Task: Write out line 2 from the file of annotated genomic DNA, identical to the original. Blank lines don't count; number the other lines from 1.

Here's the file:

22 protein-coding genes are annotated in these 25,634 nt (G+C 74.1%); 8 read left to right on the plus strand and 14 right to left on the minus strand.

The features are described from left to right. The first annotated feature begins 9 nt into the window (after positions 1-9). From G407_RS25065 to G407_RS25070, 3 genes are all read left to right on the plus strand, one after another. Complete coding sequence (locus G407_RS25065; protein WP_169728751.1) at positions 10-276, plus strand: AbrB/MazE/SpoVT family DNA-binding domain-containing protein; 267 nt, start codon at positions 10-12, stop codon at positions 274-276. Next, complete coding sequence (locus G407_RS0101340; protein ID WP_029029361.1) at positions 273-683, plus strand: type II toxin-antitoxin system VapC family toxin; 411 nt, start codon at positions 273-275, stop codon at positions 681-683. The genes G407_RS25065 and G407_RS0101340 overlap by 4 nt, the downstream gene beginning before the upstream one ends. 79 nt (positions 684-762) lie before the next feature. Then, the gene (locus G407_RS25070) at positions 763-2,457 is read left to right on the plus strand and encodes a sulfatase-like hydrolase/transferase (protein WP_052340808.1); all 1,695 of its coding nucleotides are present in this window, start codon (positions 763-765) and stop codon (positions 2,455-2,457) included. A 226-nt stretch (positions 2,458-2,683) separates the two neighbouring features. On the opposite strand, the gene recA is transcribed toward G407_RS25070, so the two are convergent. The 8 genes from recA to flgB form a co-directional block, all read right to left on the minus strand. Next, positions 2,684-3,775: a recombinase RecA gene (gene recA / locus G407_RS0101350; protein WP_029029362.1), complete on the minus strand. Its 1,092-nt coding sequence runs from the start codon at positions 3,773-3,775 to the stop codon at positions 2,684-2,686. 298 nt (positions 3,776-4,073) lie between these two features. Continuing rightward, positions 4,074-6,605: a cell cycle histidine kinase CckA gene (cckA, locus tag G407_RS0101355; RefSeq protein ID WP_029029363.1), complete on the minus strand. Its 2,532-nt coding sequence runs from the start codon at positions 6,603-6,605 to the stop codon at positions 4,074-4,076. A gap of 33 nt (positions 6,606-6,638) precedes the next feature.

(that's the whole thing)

The features are described from left to right. The first annotated feature begins 9 nt into the window (after positions 1-9). From G407_RS25065 to G407_RS25070, 3 genes are all read left to right on the plus strand, one after another. Complete coding sequence (locus G407_RS25065; protein WP_169728751.1) at positions 10-276, plus strand: AbrB/MazE/SpoVT family DNA-binding domain-containing protein; 267 nt, start codon at positions 10-12, stop codon at positions 274-276. Next, complete coding sequence (locus G407_RS0101340; protein ID WP_029029361.1) at positions 273-683, plus strand: type II toxin-antitoxin system VapC family toxin; 411 nt, start codon at positions 273-275, stop codon at positions 681-683. The genes G407_RS25065 and G407_RS0101340 overlap by 4 nt, the downstream gene beginning before the upstream one ends. 79 nt (positions 684-762) lie before the next feature. Then, the gene (locus G407_RS25070) at positions 763-2,457 is read left to right on the plus strand and encodes a sulfatase-like hydrolase/transferase (protein WP_052340808.1); all 1,695 of its coding nucleotides are present in this window, start codon (positions 763-765) and stop codon (positions 2,455-2,457) included. A 226-nt stretch (positions 2,458-2,683) separates the two neighbouring features. On the opposite strand, the gene recA is transcribed toward G407_RS25070, so the two are convergent. The 8 genes from recA to flgB form a co-directional block, all read right to left on the minus strand. Next, positions 2,684-3,775: a recombinase RecA gene (gene recA / locus G407_RS0101350; protein WP_029029362.1), complete on the minus strand. Its 1,092-nt coding sequence runs from the start codon at positions 3,773-3,775 to the stop codon at positions 2,684-2,686. 298 nt (positions 3,776-4,073) lie between these two features. Continuing rightward, positions 4,074-6,605: a cell cycle histidine kinase CckA gene (cckA, locus tag G407_RS0101355; RefSeq protein ID WP_029029363.1), complete on the minus strand. Its 2,532-nt coding sequence runs from the start codon at positions 6,603-6,605 to the stop codon at positions 4,074-4,076. A gap of 33 nt (positions 6,606-6,638) precedes the next feature.